In "The Death of the Moth," what does Woolf see in the moth fluttering at the window?

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In the moth, Virginia Woolf sees a metaphor for life; it works hard to survive and eventually dies. She sees that as representative of the purpose of human life.

Woolf says:

As often as he crossed the pane, I could fancy that a thread of vital light became visible. He was little or nothing but life.

Even though the moth is small and not very expressive, she still sees in its small existence a piece of life. She sees how hard it fights against giving into death. She looks back at it after a while and sees that it is struggling to move and stay alive, even though it can no longer move gracefully. Like humans, it wants to stay alive. It's trying not to die.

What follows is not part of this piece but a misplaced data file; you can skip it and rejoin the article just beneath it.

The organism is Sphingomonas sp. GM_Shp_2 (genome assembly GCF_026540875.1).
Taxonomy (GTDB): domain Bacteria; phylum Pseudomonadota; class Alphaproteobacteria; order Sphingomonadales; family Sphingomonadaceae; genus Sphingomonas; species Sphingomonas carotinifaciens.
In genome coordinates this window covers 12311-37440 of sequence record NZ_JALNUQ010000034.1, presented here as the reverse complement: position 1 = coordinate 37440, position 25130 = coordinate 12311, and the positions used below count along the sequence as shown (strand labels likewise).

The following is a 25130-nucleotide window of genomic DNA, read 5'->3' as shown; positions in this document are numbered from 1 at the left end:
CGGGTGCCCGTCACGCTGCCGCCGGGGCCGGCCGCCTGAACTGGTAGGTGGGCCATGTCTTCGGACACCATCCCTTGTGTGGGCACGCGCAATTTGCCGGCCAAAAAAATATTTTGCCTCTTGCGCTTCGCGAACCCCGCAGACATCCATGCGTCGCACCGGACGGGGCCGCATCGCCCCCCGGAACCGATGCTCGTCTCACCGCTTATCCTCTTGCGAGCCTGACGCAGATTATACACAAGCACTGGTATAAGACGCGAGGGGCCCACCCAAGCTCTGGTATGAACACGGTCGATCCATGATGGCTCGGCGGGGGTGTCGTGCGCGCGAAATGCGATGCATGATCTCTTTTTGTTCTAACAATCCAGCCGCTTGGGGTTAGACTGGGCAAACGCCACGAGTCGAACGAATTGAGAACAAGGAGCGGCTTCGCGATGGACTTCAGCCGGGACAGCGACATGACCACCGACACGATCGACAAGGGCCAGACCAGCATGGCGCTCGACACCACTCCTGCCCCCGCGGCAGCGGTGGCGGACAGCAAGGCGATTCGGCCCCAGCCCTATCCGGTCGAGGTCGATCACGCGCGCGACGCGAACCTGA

Woolf says she knows that nothing has a chance against death. Everything is definitely going to die. But still the moth struggles to keep its spark from going out....

(The entire section contains 2 answers and 456 words.)

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